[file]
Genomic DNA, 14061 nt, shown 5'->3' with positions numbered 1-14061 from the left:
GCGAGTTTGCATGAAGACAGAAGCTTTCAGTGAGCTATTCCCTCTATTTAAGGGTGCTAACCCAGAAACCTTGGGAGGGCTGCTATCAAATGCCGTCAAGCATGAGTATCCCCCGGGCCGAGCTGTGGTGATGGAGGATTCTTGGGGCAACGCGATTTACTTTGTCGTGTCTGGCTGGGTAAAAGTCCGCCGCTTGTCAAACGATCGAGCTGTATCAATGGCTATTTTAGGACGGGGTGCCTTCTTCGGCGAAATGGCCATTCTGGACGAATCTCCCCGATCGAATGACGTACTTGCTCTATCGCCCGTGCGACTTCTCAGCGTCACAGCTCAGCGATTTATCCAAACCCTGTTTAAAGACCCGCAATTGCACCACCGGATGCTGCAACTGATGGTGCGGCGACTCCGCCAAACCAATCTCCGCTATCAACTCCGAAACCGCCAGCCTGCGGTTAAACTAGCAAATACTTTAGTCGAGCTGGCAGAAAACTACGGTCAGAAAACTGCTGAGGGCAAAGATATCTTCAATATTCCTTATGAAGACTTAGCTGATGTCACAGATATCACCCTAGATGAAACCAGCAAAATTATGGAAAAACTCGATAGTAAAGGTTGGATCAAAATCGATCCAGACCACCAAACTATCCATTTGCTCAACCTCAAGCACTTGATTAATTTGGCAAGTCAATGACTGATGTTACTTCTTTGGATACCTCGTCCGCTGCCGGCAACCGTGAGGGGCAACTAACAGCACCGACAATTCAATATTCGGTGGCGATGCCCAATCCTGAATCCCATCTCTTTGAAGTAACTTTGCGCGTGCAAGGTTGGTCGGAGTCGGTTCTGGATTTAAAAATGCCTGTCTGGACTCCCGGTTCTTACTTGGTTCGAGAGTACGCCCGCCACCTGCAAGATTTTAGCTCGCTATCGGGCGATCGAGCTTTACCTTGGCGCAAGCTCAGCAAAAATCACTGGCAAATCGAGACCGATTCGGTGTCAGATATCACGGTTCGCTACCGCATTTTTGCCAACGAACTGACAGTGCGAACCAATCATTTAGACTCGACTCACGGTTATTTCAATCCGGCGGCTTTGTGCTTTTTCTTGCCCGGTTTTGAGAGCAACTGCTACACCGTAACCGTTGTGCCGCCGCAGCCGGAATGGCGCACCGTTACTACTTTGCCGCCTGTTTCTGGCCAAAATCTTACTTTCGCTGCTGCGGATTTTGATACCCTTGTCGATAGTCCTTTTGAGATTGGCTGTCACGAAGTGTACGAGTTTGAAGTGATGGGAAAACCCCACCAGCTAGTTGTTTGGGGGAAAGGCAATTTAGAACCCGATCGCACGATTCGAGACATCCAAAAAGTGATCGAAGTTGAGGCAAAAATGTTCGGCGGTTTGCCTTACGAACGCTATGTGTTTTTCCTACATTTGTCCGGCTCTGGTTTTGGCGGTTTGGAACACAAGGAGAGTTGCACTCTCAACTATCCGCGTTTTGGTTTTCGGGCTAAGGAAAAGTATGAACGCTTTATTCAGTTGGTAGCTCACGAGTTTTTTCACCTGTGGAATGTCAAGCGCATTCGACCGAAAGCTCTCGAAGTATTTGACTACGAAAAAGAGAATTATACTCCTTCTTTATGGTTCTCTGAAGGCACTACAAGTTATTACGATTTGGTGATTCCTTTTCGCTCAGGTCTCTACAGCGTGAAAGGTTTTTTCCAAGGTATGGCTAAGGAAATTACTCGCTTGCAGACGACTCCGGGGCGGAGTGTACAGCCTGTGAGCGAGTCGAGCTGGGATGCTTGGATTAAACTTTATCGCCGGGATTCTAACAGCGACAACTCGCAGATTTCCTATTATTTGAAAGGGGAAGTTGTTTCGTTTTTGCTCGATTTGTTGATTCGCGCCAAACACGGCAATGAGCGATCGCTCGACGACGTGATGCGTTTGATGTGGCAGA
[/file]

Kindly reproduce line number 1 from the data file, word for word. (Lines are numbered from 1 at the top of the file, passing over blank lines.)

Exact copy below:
Genomic DNA, 14061 nt, shown 5'->3' with positions numbered 1-14061 from the left: